If you’ve ever watched “Big Hero 6” and thought, “But what if Baymax was little and Polish,” then rejoice, because “Ron’s Gone Wrong” is pretty much exactly that. And that wouldn’t be a bad thing if the story held any of the warmth that the earlier robot movie captured.
But directors Jean-Phillipe Vine and Sarah Smith (who also co-wrote the script with Peter Baynham) remove all the emotion that made “Big Hero 6” an enveloping, heartfelt story about grief. Instead, “Ron’s Gone Wrong” offers partially realized messaging about social media while populating the story with elementary sight gags, too many overused “fish out of water” tropes, and attractive merchandise options.
All middle schooler Barney (voiced by Jack Dylan Grazer) wants is to fit in with everyone else in middle school. But the socially awkward youngster is a little different than most of his peers. His mom is dead (it’s always a dead mom, sigh), and his dad (Ed Helms) works multiple jobs to provide for Barney and his Polish immigrant grandmother, Donka (a heavily accented Olivia Colman). While Barney is used to not getting the newest things, he secretly hopes that his family will finally get him the most popular gadget in his middle school: a B-bot, aka ”Best Friend out of the Box.”
The “bubble” bot is so popular that his middle school has an entire charging port for them in their hallway. And, unknown to his dad, Barney hides during every school break as every kid is off playing with their b-bots. But his father, both on a budget and not wanting his son to get sucked into gadgets for his whole life, gifts him a rock collector set, which Barney warmly thanks him for as to not to hurt his dad’s feelings.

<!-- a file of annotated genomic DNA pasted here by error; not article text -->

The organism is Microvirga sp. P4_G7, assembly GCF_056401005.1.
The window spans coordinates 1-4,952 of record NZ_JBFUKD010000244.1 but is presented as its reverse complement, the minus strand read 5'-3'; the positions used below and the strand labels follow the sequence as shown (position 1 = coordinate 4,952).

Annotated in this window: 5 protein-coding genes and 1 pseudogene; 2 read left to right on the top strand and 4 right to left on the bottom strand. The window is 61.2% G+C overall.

Eventually, his dad sees how lonely his son is and relents. Barney is ecstatic and immediately tries to get “Ron” ready for his middle school debut. Soon, however, Barney starts to notice that Ron might not be like all the other b-bots. Chaos ensues, Barney makes friends, and in the end, no lessons are learned.
Filmmakers often take inspiration from other films and properties and build that inspiration to the story. But here, it seems that directors Smith and Vine, along with co-director Octavio E. Rodriguez (“Coco”), only imbued the film with is the cute “boy and his pal” film trope that has been a favorite for family films from “E.T.” to “Lassie.” Or at least, that’s how it comes off when sight gags try to compensate for the lack of emotional filler.
The scarcity of poignancy isn’t for lack of trying; on the contrary, there is a definite message about society’s overattachment to being connected 24/7 and the detriment it can cause children. Still, that moral gets so deeply buried, it presents less as a theme and more as a side note.
Watching as the parent of a teenager, I had hoped the storyline for Savannah (Kylie Cantrall) would carry more weight. To espouse the dangers of social media (particularly with what is going on with Facebook and Instagram at the moment) and to show a young girl clearly being traumatized, only to offer no honest advice or solution to the young kids watching is just performative inaction at this point, sending whatever relatability or real-life connection right into the trash chute. (The video causing her pain just gets erased, which we know isn’t how the internet works.)
The animation, for its part, doesn’t move the needle forward. It’s bright, lively, and yes, the b-bots are adorable. After watching the film, every child will likely want their own Ron, which just proves how poorly conceived the message is. It’s a complicated journey for the Disney-owned 20th Century Studios, to sell a film about the dangers of social media and hyperconnectivity while also hoping the character becomes a must-have toy for kids. That complicated relationship ultimately dulls the entire movie.
“Ron’s Gone Wrong” opens in U.S. theaters Oct. 22.